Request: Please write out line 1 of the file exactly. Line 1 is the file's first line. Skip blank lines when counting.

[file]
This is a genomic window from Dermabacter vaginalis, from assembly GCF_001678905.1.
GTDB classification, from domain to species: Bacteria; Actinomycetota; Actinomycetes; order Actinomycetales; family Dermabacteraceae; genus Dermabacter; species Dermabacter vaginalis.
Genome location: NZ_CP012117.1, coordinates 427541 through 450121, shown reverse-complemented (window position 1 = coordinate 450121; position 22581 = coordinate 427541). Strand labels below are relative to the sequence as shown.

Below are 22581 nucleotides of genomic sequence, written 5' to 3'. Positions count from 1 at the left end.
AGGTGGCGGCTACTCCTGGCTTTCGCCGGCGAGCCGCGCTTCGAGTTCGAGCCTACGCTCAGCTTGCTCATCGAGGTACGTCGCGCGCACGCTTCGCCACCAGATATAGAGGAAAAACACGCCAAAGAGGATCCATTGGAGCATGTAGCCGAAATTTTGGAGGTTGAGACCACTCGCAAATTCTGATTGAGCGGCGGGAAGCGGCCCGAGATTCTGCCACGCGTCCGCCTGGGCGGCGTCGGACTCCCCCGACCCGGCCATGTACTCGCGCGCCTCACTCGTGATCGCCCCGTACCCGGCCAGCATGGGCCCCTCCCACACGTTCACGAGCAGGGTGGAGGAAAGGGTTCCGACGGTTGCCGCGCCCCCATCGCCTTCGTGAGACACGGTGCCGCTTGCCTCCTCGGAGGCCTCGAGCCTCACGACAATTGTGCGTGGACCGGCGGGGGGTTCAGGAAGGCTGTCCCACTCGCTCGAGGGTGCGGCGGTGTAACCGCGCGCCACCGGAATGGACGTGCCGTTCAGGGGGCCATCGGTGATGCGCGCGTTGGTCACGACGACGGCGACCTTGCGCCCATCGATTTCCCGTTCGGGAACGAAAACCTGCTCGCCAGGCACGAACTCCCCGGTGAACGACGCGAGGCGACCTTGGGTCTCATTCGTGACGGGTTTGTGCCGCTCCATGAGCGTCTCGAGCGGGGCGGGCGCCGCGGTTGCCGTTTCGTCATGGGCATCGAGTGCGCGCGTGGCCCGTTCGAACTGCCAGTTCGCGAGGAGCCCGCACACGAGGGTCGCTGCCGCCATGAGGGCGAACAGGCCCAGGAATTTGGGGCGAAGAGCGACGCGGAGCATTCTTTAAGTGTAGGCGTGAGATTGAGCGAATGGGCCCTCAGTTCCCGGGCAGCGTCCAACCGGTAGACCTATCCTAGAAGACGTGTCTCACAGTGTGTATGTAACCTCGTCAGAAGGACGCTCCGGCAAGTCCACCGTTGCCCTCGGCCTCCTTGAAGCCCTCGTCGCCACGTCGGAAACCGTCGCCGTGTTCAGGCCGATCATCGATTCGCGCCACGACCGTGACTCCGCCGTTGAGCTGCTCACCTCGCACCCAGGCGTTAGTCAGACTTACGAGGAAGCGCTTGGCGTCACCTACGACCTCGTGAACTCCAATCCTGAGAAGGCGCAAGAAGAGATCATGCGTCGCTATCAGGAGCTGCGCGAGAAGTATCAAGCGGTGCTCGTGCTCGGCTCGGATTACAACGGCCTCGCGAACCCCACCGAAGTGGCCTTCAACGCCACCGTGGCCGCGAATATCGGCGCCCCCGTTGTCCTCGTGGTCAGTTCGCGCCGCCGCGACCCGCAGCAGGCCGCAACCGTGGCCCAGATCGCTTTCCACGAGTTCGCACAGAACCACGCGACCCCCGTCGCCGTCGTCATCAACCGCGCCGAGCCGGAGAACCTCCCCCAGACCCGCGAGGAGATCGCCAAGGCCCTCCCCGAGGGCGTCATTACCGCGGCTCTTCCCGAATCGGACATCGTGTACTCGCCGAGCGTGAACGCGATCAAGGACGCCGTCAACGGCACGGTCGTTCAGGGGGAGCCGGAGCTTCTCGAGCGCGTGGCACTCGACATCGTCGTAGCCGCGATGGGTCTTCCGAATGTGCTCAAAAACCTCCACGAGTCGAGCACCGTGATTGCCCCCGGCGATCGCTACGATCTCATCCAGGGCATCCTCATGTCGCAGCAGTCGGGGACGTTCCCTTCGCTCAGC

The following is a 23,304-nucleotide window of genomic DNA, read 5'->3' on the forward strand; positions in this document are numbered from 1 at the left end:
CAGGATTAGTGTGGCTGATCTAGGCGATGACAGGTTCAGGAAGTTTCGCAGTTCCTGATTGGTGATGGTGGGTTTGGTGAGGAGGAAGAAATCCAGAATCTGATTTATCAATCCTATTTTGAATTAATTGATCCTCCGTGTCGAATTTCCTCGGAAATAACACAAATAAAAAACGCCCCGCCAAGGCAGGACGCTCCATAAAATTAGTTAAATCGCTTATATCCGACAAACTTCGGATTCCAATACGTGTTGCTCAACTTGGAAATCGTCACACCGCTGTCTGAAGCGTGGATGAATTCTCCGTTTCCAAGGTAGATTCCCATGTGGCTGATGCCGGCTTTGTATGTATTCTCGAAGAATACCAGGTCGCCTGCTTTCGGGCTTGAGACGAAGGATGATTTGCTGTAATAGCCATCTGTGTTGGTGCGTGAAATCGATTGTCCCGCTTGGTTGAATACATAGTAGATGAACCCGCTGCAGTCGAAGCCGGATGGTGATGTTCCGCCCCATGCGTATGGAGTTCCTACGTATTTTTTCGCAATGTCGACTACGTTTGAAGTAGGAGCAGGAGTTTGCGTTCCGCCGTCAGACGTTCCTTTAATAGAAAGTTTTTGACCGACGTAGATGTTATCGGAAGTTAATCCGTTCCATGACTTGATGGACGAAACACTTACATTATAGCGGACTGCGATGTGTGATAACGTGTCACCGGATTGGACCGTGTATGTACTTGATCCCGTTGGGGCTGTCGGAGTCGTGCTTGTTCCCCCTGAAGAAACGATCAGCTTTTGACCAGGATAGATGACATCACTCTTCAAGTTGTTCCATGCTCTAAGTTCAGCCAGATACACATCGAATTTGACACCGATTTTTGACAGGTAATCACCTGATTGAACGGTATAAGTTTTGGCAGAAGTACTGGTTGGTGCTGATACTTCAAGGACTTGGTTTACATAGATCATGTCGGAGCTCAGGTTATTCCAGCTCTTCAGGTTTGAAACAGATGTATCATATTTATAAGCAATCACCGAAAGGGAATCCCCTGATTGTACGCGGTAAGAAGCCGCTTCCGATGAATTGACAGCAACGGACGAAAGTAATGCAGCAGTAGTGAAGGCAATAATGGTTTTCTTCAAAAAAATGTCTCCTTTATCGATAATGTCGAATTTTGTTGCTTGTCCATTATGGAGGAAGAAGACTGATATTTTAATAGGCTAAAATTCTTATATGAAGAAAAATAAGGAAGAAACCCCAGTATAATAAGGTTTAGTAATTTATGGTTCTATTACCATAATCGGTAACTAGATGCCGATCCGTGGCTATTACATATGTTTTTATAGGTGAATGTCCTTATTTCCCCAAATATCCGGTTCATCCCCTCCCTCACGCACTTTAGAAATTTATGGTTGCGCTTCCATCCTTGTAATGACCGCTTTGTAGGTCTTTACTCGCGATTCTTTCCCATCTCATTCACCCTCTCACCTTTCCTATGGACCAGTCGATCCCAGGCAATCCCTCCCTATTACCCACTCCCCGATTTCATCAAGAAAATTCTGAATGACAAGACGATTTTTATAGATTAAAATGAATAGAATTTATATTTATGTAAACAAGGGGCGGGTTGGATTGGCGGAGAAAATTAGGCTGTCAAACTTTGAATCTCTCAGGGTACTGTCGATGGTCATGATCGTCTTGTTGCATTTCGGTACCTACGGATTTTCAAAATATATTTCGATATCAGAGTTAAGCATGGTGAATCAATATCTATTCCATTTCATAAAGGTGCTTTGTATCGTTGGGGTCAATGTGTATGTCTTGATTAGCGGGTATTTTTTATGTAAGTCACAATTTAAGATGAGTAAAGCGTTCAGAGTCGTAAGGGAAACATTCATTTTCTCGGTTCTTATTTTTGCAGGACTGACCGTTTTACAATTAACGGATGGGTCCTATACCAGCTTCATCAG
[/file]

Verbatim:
This is a genomic window from Dermabacter vaginalis, from assembly GCF_001678905.1.